As humans, we have wishes, we create goals, we dream of desired outcomes, and from these dreams we brew the energy needed to transition our dreams into reality. Yet, as humans, in one way or form, we also experience mesmerizing enchantments that tempt us away from our path. In the story of Vasistha and Vishvamitra these two sages fall from their path. Like us, they get seduced by emotion and thoughts.  We all get swept away and tapas is the energetic force that helps us realign our focus with our heart.

We can spend so much of our life being angry, blaming others, and all this external focus will only result in destroying ourselves. As fire burns things up,our energy can burn us up, burn us out, or fuel us; we need to harness our energy and direct it in a mindful manner.  We must speak, listen, and act as if everything we do has significance. We must act as if our hearts are beams of light and what we direct into the world, good or bad, will be absorbed by the people meet, the trees we see, and the air we breathe. When Brahma scolded the two sages, he scolded them for generating such heat in negativity: what we think, we can become.  Our own energy is the power that can steer us. Like Vasistha and Vishvamitra, we can allow it to overpower us in devastating ways or we can open ourselves up to the bright potential that lies within us.

Desikachar, T.K.V.. The Heart of Yoga: Developing A Personal Practice. Rochester: Inner Traditions, 1995. Print.

**Previously published at**

Yoga: Reigniting Former Flames

For years, I have heard stories about people who have not only benefited from yoga but have had a phenomenal transformation due to their yoga practice: yoga helped them walk again, or touch their toes, or find balance, or lose weight, or get off medication…the list goes on. I have read the anatomy books and articles on which poses strengthen which parts of the body or how different poses alleviate different health conditions. I instruct students on pranayama, breath control, and balance. On the street, I speak of the wonders of yoga. Yet, I never had my own real yoga story to tell.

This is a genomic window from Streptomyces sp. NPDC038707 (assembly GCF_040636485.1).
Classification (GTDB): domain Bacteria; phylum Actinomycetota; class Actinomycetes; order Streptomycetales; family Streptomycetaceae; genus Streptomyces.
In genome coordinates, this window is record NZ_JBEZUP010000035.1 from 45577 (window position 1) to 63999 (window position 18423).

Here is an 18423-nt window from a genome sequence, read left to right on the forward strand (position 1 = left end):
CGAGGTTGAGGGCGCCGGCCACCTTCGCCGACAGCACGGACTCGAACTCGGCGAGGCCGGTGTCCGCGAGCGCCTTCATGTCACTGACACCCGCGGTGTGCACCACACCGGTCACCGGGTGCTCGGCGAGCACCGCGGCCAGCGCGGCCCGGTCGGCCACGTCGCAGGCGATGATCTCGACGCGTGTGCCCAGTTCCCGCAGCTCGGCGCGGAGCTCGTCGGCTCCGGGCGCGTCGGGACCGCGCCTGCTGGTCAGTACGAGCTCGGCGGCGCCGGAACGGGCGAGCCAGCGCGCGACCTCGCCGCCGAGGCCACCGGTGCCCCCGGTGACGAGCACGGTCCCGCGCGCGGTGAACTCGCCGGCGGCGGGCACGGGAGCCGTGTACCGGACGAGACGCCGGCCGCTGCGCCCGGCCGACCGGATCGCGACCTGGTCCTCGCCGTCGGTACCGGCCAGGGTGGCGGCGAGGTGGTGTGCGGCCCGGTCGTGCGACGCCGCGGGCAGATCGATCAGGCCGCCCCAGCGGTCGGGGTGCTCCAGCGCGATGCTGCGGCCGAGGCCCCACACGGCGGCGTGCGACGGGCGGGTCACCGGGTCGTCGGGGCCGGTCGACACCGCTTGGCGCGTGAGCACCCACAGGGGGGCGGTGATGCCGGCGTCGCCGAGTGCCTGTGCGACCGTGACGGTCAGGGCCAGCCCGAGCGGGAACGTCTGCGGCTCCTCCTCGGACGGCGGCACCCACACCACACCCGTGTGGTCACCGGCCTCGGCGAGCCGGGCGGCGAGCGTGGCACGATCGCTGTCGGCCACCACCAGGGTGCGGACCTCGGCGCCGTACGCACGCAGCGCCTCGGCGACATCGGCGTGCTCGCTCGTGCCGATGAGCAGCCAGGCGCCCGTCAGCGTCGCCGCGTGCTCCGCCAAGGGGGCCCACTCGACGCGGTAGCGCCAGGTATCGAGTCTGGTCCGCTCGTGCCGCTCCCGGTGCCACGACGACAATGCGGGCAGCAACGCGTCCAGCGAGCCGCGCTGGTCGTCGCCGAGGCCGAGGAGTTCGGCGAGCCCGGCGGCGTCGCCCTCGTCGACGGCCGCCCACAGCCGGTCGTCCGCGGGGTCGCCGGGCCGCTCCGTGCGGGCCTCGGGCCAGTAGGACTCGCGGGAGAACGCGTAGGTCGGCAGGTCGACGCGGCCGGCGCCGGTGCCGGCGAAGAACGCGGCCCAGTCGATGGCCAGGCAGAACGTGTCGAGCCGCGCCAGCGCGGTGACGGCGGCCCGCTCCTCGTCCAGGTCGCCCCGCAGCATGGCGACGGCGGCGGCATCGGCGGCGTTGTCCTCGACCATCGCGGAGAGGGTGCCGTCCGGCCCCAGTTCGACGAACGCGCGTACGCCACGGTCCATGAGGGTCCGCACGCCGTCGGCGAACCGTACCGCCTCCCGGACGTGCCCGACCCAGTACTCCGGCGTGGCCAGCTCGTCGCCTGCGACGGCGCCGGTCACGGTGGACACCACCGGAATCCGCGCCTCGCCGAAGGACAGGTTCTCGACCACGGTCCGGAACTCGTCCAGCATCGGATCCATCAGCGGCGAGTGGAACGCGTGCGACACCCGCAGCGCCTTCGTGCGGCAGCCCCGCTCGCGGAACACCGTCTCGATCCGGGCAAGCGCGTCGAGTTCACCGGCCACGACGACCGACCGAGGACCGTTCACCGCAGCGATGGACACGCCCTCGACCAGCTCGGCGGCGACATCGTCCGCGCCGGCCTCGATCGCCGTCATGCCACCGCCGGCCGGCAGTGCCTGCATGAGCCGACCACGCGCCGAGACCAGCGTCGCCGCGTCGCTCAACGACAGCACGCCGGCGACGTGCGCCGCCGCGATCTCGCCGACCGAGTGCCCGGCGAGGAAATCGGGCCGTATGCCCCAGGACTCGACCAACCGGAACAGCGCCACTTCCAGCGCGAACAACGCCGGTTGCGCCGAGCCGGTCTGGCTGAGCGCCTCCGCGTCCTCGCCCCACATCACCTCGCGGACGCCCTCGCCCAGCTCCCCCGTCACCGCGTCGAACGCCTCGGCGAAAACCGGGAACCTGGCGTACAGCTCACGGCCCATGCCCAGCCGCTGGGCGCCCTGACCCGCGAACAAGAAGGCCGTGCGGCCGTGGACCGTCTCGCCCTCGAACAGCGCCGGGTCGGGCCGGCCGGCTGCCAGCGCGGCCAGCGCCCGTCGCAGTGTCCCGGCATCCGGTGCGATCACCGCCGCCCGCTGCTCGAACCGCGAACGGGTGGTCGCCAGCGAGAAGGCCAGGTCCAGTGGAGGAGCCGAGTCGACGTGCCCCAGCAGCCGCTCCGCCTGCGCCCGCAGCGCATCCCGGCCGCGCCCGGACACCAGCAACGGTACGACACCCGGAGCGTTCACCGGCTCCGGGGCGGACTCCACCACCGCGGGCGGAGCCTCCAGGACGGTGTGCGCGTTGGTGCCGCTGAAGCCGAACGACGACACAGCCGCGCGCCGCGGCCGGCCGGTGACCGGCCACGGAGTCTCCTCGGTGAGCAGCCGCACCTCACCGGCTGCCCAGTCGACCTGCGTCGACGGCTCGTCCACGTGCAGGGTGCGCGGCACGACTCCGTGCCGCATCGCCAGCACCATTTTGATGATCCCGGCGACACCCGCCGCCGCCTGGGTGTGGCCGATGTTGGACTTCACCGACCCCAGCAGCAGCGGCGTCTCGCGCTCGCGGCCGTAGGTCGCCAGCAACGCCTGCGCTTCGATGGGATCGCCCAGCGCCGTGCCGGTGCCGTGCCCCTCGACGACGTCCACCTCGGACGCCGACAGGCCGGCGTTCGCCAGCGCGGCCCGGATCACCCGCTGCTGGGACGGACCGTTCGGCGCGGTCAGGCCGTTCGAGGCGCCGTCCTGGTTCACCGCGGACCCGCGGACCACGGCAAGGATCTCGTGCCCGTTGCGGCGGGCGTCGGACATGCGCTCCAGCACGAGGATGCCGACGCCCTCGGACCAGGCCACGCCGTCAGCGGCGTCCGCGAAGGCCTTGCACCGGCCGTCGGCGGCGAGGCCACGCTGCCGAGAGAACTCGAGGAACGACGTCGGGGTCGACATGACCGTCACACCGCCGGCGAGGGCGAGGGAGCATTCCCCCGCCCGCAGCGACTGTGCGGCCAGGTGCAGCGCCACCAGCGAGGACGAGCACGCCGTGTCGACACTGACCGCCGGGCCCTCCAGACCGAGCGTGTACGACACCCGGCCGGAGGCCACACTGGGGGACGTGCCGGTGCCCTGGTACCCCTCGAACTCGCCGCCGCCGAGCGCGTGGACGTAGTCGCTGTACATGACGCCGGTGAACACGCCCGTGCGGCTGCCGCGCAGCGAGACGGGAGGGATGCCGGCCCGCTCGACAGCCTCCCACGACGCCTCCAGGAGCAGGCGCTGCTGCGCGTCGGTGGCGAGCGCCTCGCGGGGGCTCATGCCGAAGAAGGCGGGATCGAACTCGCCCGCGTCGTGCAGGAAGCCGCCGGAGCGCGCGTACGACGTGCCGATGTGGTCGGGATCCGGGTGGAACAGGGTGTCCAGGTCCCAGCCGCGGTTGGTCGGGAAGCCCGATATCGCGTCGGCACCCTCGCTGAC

Until now.

At age seven I started running. At age twelve running was something I did. At age sixteen running was how I found adventure. At age twenty running was my meditation.  At age twenty-four running was in my soul. At age thirty-one my knees gave out.

During my early thirties I made excuses (none made sense) as to why I didn’t run: no nearby trails (I was a trail runner), too much graduate school, I rode a bike, I had a dog. The reason I was not running was simple: I could no longer run. My knees hurt. I tried to run through the pain, I tried to lose weight, I tried different shoes. I just could not run. Over the last six years, every few months I put on my running shoes, ran out the door only to return hobbling — the pain was too much.

During this time I discovered yoga.  More precisely, I discovered power yoga. The transition from running to yoga was almost painless as I sweated out toxins, frustration, and stress in a hot room with other A-type personalities. But, at times, I missed my first love: the sound of my breath as my feet hit the ground, running along mountain trails, stumbling over roots and rocks. The excitement before a race and the medal afterwards. The runners high.

Over the years I became serious about my yoga practice.  I went deeper within myself. I began teaching. I left power yoga and discovered the vast array of yoga styles offered. I stopped flowing so much and started to concentrate more on muscle engagement and alignment. I began to let go of the ego, and start over with the fundamentals of each pose.  I let myself experiment, fall, and find out what happens with my body in each pose. How the lift of  my quadriceps, an inner thigh spiral, or engaging my core affected my entire body…mind included. I played with my breath and how that could take me deeper into shapes.  I began to move beyond the physical and into the different koshas, or bodily layers, to find a mind, body, and spirit connection.

Something happened. Not overnight. Not suddenly. A few months ago I went for a run, no pain. I kept at it, no pain. I increased mileage, no pain. I picked up my pace, no pain. I felt like Garuda, the mythical bird, shinning brighter than the sun and soaring through the heavens.

At one time I ran six days a week, I now rejoice I run three days a week. I am thinking of running a race. Ideally, I would love to win a medal like I could years ago and here is where my yoga practice serves me. Not the asana practice, but the practice of mindfulness, compassion, and non-attachment. The part of my practice where I notice when my ego gets in the way. At those times, I remind myself, I am simply content that I am running.